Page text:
Dr Amit Kumar, the alleged mastermind of India's biggest kidney transplant racket, was on Thursday arrested from a jungle resort, 60 km from the Indo-Nepal border ending a long man-hunt for the doctor who is believed to have conducted over 500 illegal operations in a decade.
Kumar, 40, wanted by the police in Haryana and some other states, was nabbed from Hotel Wildlife Camp in Chitwan,160 km from here at 5 pm, hours after he checked in with an associate identified as Manish Singh, Minister of State for Home Ramkumar Chaudhry said.
The tainted doctor against whom an Interpol red corner notice was issued after the massive racket with inter-state and international ramifications came to light on January 24 was being brought to the Nepalese capital for interrogation.
CBI director Vijay Shankar said in Delhi that they would approach Nepalese authorities for handing him over to India.
The doctor was found with $1,45,000 and a draft for 936 Euros in his possession.
Sources said Kumar and his Nepali associate Manish Singh checked in to room number 6 of the Hotel Wildlife Camp around 10 am on Thursday.
Soon after checking in the duo asked to see a copy of The Himalayan Times which had front-paged a report on the kidney racket and about the presence of the main accused in Nepal.
Sources said that Dr Kumar cut out the story and returned the newspaper to the reception. Eyewitnesses who saw Dr Kumar said that he was sporting a hat and sunglasses, the newspaper said.
They said a short while later a police team reached the hotel and began inquiring about the guests. The policemen showed the receptionist a picture of Dr Kumar and sought to know whether was staying in the hotel.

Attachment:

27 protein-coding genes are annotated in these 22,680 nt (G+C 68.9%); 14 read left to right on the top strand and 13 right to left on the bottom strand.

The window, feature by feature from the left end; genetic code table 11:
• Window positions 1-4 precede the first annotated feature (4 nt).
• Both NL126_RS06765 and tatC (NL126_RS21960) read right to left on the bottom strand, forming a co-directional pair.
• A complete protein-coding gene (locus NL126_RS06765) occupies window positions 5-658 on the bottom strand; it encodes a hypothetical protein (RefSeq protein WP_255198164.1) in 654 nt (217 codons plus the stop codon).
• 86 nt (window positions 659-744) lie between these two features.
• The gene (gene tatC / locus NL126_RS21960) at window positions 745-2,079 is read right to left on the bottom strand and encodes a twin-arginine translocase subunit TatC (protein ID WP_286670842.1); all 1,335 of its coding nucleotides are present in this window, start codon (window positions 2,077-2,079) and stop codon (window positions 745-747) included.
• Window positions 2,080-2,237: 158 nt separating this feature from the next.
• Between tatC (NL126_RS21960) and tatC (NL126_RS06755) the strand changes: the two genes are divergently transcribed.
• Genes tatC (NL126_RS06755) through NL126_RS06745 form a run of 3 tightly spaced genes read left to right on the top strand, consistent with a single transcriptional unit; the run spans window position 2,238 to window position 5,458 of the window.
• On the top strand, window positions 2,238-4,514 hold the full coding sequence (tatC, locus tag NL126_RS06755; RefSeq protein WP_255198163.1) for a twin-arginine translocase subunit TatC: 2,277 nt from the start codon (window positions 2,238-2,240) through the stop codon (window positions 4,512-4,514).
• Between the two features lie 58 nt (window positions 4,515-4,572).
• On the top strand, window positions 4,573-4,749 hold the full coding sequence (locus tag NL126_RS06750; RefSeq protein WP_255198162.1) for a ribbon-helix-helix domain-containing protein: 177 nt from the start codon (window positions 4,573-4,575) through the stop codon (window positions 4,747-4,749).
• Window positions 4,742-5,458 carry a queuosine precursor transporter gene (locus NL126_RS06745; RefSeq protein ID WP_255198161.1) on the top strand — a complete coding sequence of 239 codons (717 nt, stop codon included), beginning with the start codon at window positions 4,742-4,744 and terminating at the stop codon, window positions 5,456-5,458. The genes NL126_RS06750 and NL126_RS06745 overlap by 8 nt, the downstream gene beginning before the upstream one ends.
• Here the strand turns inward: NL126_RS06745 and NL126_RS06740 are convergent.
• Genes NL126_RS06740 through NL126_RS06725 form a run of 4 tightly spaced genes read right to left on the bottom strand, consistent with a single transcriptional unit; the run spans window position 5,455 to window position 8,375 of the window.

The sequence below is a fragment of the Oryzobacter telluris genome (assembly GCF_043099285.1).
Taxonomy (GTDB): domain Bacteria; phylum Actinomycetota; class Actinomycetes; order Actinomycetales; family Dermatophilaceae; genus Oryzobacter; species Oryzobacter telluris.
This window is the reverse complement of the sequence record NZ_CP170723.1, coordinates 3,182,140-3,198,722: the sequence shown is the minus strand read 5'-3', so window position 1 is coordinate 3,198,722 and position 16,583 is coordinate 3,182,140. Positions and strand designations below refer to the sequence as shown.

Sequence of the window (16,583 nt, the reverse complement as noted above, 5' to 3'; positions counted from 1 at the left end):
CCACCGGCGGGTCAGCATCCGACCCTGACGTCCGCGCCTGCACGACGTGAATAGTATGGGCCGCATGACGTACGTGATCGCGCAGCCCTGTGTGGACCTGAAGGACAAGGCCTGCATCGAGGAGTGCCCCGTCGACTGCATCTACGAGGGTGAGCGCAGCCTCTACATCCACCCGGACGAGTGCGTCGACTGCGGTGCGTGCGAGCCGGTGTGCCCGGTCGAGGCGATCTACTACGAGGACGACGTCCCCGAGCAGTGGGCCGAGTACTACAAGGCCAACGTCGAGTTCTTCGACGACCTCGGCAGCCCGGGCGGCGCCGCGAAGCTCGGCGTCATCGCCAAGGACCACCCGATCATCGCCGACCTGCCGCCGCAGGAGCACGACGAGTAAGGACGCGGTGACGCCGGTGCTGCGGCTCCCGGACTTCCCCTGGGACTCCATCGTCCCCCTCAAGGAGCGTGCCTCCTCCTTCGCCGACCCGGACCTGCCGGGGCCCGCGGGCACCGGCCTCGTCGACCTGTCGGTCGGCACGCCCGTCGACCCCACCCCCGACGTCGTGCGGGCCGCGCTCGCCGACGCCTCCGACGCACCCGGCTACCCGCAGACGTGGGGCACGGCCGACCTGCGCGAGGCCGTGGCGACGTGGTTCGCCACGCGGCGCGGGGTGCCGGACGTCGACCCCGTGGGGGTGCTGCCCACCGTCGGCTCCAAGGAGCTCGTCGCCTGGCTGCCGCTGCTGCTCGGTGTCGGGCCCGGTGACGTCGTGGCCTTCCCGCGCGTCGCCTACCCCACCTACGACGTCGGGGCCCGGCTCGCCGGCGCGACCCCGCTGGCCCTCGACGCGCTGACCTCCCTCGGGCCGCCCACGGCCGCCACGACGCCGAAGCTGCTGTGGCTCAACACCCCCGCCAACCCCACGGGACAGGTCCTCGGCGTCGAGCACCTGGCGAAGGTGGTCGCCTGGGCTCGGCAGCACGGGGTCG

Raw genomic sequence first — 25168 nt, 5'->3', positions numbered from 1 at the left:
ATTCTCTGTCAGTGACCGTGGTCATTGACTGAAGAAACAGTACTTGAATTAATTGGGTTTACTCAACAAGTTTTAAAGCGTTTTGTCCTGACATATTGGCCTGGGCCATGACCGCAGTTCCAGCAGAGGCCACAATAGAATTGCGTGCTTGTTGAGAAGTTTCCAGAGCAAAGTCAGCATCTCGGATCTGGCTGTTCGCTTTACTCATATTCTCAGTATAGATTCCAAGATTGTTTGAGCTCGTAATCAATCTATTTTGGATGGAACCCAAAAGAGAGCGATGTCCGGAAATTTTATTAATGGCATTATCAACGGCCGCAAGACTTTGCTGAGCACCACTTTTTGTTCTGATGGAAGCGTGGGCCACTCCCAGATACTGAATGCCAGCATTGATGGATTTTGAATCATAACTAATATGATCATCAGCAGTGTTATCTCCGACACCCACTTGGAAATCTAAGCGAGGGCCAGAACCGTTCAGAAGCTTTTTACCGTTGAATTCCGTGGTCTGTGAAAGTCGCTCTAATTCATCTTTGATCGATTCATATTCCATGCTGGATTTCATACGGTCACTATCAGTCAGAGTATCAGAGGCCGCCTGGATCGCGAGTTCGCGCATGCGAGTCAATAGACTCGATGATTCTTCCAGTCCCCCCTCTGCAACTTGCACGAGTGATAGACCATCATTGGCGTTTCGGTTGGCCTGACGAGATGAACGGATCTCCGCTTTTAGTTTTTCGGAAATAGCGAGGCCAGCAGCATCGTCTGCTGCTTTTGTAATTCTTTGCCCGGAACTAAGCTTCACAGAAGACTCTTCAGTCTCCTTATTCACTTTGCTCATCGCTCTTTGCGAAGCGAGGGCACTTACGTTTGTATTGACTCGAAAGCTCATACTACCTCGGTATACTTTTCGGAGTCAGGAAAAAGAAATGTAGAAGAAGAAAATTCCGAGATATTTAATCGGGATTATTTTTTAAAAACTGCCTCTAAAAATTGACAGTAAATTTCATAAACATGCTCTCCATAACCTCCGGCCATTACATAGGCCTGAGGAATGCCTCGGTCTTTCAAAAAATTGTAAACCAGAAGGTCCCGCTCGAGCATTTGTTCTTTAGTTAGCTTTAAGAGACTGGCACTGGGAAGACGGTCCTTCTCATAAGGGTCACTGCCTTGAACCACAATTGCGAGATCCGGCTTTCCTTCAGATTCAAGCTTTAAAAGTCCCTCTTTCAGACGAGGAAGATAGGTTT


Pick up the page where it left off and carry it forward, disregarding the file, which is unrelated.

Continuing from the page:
Even as the receptionist made a positive identification, Manish Singh fled from the hotel.
The police team then rushed to the room and formally arrested Dr Kumar.
Last week, Interpol issued notices for the arrest of Kumar and his brother after the racket was busted in Gurgaon saying the two are the "subject of national arrest warrants
for illegal transplanting of kidneys, cheating and criminal conspiracy."
"It is believed that during the past eight years around 500 people were forcibly operated on and their kidneys transplanted to foreign patients in a secret operating theatre," Interpol said.
Six people have been arrested in India over the scandal. The men behind the illegal operation are believed to have charged up to $ 50,000 for a kidney from clients from across the globe, according to local police.
The kidneys are believed to have come from poor migrant workers, some of whom have said they were kidnapped and drugged -- although police say the illegal donors were likely to have been paid around Rs 40,000.
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